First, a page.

Let’s not beat around the bush: the big draw this month is undoubtedly the long-awaited match-up between superhero heavy hitters Batman and Superman. Although it’ll be interesting to see whether Warner Bros. and DC Comics are finally able to jumpstart their own shared cinematic universe à la Marvel with this very expensive Hail Mary, there are far more interesting movies that deserve your attention, including a pair of adult-minded sci-fi flicks from the makers of “Cloverfield” and “Take Shelter.”
“London Has Fallen”
Who: Gerard Butler, Aaron Eckhart, Morgan Freeman and Angela Bassett What: While in London for the Prime Minister’s funeral, Mike Banning discovers a plot to assassinate all the attending world leaders. When: March 4th Why: “Olympus Has Fallen” may have been the better of the dueling “‘Die Hard’ in the White House” movies (though just barely), but the premise behind the sequel is almost as lame as its title, a moronic play on the famous children’s song. Not only does it seem ridiculous that Aaron Eckhart’s president and Gerard Butler’s secret service agent would find themselves in yet another hostage situation, but the very thing that made the first film enjoyable – the close quarters, single-location setting – has been discarded in favor of a more sprawling, city-wide adventure. Granted, it worked for “Die Hard,” but those movies also had John McClane.
“Whiskey Tango Foxtrot”
Who: Tina Fey, Margot Robbie, Martin Freeman and Billy Bob Thornton What: A journalist recounts her wartime coverage in Afghanistan and Pakistan. When: March 4th Why: War comedies are a tough proposition, especially those set in real-life warzones, because it’s a tricky balancing act of trying to earn laughs while still being respectful of the people at the butt of the joke. Though “Whiskey Tango Foxtrot” sounds like a slam dunk on paper – in addition to Tina Fey reteaming with frequent collaborator Robert Carlock, it boasts a talented cast and a pair of directors (Glenn Ficarra and John Requa) with a solid track record – the trailers aren’t very encouraging. Moviegoers could use a good political satire after recent flops like “Our Brand is Crisis” and “Rock the Kasbah,” but sadly, this doesn’t seem to be it.
2016 got off to a pretty dire start last month, but thankfully, Hollywood has put together one hell of an apology with what is quickly shaping up to be the most promising February in a very long time – if ever. Though there are still a few duds littered throughout the month (here’s looking at you, “Gods of Egypt”), there are also some really exciting new releases, including the long-awaited Deadpool movie and the latest from directors Joel and Ethan Coen and John Hillcoat.
Who: Josh Brolin, George Clooney, Ralph Fiennes and Scarlett Johansson What: A Hollywood fixer in the 1950s works to keep the studio’s stars in line. When: February 5th Why: It’s been awhile since the Coen brothers made a straight-up comedy, instead focusing on more dramatic fare like “Inside Llewyn Davis” and “True Grit,” but the writing/directing duo appears to be back to their screwball best with this period piece set during the latter years of Hollywood’s Golden Age. Though the Coens’ goofier films have always been hit-and-miss (for every “Raising Arizona,” there’s an “Intolerable Cruelty”), the footage released thus far has been pretty encouraging, particularly an extended clip with Ralph Fiennes and Alden Ehrenreich squabbling over a line of dialogue that perfectly encapsulates the farcical tone of the movie.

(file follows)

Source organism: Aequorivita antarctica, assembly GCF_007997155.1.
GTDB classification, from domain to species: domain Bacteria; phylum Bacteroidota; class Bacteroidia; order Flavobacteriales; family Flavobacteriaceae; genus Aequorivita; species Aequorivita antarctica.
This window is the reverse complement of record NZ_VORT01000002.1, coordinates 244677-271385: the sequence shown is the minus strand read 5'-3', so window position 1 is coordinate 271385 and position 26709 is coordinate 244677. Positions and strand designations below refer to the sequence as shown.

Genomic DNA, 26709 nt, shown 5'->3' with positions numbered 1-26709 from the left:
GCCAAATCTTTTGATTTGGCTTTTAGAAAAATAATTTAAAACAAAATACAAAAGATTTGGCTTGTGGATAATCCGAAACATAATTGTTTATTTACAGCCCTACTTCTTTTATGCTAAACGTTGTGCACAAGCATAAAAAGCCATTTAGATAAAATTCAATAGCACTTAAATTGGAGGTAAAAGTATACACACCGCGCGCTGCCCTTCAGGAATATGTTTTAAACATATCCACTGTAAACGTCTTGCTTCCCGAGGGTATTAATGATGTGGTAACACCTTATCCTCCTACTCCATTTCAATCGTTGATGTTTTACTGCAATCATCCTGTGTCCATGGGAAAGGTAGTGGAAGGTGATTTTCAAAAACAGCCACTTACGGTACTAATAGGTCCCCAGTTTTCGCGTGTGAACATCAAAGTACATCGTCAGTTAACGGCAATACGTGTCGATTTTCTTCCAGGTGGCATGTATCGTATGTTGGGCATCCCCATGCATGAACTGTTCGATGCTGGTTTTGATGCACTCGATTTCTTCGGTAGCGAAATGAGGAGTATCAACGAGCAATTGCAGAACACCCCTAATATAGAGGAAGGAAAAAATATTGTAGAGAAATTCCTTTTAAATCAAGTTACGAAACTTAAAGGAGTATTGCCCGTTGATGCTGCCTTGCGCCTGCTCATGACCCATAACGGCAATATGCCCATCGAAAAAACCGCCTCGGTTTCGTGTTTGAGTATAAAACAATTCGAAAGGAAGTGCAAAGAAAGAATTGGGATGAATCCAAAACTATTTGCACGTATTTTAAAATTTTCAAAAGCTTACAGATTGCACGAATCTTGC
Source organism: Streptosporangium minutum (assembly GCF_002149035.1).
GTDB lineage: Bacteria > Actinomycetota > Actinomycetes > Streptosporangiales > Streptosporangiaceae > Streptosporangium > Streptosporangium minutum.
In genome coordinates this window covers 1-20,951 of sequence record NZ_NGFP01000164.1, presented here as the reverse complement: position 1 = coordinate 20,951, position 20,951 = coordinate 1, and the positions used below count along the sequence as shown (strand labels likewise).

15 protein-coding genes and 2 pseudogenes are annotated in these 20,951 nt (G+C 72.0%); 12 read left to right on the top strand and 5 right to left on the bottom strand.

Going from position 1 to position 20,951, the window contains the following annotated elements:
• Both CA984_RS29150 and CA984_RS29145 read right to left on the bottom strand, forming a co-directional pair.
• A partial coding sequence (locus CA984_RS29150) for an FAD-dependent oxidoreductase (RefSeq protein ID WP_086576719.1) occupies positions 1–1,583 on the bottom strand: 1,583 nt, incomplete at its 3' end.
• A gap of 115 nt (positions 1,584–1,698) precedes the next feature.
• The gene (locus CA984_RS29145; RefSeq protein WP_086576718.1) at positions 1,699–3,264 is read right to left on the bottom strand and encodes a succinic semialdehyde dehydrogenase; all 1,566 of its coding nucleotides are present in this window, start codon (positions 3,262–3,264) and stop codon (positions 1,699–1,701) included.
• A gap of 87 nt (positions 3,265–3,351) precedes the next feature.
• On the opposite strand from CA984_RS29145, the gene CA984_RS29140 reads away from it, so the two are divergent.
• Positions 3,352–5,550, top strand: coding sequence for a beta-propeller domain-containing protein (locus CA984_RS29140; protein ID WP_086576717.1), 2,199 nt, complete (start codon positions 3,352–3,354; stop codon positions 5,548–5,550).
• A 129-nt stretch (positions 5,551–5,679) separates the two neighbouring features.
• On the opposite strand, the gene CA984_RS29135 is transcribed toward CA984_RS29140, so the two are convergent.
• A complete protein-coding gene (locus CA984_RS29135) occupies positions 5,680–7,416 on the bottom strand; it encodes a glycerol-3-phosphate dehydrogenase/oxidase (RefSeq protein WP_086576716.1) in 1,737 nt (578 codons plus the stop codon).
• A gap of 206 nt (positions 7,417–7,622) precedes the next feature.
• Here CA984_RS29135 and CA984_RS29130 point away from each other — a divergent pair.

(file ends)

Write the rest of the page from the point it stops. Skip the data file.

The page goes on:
“Pride and Prejudice and Zombies”
Who: Lily James, Sam Riley, Bella Heathcote, Lena Headey and Charles Dance What: Jane Austen’s classic tale of tangled relationships between lovers from different social classes in 19th century England is faced with a new challenge: an army of undead. When: February 5th Why: How do you make “Pride and Prejudice” exciting? Add zombies. That was the secret sauce in Seth Grahame-Smith’s bestselling mashup novel, which transformed the literary classic into a blood-stained horror comedy. But that was seven years ago, so it’ll be interesting to see whether anyone still cares now that it’s finally being adapted for the big screen. After all, the last Grahame-Smith novel to receive the Hollywood treatment, 2012’s “Abraham Lincoln: Vampire Hunter,” was a massive flop, and although “Pride and Prejudice and Zombies” has a cleverer concept, it’s just as one-note, which doesn’t bode well for its audience, whoever that’s supposed to be.
As if the winter months weren’t already miserable enough, the January movie slate definitely won’t be one to remember. Though recent years have seen a slight increase in the quality of films being released during this time, 2016 will remind audiences why it’s long been considered a dumping ground for bad movies. There a few potential surprises from the likes of Michael Bay and Gavin O’Connor, but you’d be better off catching up on all the awards contenders (and maybe seeing “Star Wars” a third or fourth time) instead.
Who: Natalie Dormer, Taylor Kinney, Yukiyoshi Ozawa and Eoin Macken What: A young woman searches for her twin sister in a Japanese forest, only to find herself surrounded by paranormal forces. When: January 8th Why: Believe it or not, “The Forest” isn’t a remake of a Japanese horror flick, but rather an original story whose makers somehow thought it would be a good idea to cast mostly white actors in a movie about a real-life problem in Japan. Cultural insensitivity aside, “The Forest” looks like your typical supernatural horror film circa 2005, when retooling Asian genre movies for American audiences was all the rave. Though it’s nice to see Natalie Dormer in her first Hollywood leading role, the “Game of Thrones” actress is far too talented to be wasting her time on low-rent projects like this.